The promise of autonomous technology is driving much of the investment in companies working to bring it to market. From swarms of drones inspecting critical infrastructure, such as power lines, to single vehicles delivering goods on-demand in urban areas, the possibilities are seemingly endless.
Unfortunately, these big-picture possibilities are playing too large a role in shaping both regulations and the related standards that industry will follow to turn promise into reality. The gap between what's possible and what's probable--in other words, what should be focused on today by both innovators and regulators--is claiming casualties, and will continue to do so until that gap is closed.
Let's take the simple concept of using drones to perform inspections. Without rules that cover beyond the visual line of sight (BVLOS) operations, the ability to use an unmanned flying machine to inspect anything is significantly limited. But rather than focus on the most complicated use cases--flying a drone over hundreds of miles through multiple jurisdictions to inspect a power grid, for example--rules and related standards should start with simpler, and more compelling, business cases. For BVLOS, that could mean crafting regulations that permit drones to leave an operator's sight for a few moments. Such guidelines would pave the way for inspections of, say, buildings and other large structures.
Prioritizing early-adopter business cases for rules and related standards may seem like taking the proverbial baby-steps approach, but it beats the alternative: paralysis caused by trying to solve all of the potential problems a use case has, instead of the most pressing—and commercially viable--ones. This approach applies to technology developers, too.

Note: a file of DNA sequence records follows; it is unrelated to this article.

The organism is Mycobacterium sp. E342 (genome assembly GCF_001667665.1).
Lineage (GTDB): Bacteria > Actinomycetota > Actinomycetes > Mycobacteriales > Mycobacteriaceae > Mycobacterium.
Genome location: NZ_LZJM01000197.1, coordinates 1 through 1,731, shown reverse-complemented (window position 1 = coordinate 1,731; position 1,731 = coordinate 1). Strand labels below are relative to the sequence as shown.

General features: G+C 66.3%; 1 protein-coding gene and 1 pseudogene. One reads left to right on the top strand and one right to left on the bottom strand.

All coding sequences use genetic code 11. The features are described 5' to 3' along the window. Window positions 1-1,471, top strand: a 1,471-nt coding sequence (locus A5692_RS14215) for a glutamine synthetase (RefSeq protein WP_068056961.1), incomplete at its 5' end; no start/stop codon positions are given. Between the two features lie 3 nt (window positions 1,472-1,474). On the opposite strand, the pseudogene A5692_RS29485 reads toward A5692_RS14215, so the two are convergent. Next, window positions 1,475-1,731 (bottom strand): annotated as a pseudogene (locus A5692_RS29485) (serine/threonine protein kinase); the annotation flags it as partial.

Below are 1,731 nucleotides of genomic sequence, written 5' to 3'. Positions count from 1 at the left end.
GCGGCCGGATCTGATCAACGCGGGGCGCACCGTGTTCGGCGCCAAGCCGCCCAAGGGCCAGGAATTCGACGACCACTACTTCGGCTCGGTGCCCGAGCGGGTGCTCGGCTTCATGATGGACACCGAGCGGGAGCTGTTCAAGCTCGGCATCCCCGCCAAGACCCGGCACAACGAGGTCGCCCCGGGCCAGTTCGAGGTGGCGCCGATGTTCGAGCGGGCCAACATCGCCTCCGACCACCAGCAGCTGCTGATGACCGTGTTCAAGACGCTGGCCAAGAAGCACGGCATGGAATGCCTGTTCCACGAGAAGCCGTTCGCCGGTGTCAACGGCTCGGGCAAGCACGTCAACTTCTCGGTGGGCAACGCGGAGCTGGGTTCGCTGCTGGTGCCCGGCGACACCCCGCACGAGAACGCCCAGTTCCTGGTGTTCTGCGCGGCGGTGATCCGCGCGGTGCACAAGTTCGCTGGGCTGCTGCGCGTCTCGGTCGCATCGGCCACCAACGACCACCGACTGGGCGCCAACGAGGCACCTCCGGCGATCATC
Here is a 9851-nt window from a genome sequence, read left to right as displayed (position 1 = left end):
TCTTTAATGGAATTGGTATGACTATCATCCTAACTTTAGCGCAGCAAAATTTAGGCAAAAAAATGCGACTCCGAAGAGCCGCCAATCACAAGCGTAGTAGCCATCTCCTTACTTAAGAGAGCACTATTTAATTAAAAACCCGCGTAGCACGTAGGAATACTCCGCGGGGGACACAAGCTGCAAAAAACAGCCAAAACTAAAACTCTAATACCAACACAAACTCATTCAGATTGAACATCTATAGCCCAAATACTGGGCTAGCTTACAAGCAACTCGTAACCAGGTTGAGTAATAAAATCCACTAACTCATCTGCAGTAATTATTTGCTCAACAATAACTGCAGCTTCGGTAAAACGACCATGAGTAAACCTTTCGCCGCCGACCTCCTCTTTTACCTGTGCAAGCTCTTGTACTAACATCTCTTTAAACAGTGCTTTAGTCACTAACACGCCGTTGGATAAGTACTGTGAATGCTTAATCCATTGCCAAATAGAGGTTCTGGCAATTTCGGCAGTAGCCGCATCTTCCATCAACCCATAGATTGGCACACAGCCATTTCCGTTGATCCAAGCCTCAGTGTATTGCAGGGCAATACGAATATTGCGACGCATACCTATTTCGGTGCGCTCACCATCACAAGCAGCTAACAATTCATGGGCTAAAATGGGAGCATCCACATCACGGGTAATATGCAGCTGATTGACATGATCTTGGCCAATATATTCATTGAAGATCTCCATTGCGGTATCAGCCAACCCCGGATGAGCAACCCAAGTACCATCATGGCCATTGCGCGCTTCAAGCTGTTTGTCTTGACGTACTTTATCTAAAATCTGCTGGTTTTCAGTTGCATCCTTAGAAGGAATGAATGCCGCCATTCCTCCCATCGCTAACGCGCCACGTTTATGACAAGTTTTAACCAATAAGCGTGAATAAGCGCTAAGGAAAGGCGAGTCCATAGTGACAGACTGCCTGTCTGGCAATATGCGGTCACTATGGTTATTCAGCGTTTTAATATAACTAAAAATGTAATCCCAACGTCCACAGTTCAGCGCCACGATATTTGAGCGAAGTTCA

One of the most common trends we run into is a company's inability to sell end users on their vision. Too often, systems companies are developing place too much emphasis on what their technology can do, and not enough on what potential customers need to accomplish. If the regulators follow suit, industry faces the stark reality of being stuck in neutral while theoretical debates rage over how to solve challenges that apply to 5% of use cases, instead of focusing on the 95% that present fewer problems, and greater potential.
The principle of developing rules and standards one step at a time sounds simple enough, but what does it look like in practice? One approach is to dispense with the notion that rules developed for manned aircraft should be set aside in favor of starting from scratch. While tempting to some because of the presumed flexibilities, a more prudent approach is to adopt manned rules to the unmanned world.
Why? Simply put, the manned and unmanned operations must co-exist in the real world, and the regulators that developed the manned regulations must also develop the unmanned ones.
Some obvious requirements can be tossed out when crafting regulations for unmanned systems--think onboard emergency oxygen systems for pilots. But in many other cases, shaping current regulations and standards to fit the unmanned space makes sense. Areas like systems redundancy, security, maintenance programs and airworthiness standards all have a place in autonomous flight and have undergone years of regulatory evolution in manned aviation. That should be embraced, not shunned.
Creating regulations for the unmanned aircraft system industry will require a great deal of time and effort by both regulators and stakeholders. This effort should be focused on standards that be used broadly today, not use cases that are unlikely to ever be commercially viable. Adapting this approach will help both end users and, just as importantly, the first-mover systems developers that must have a viable market to keep their businesses going--and growing.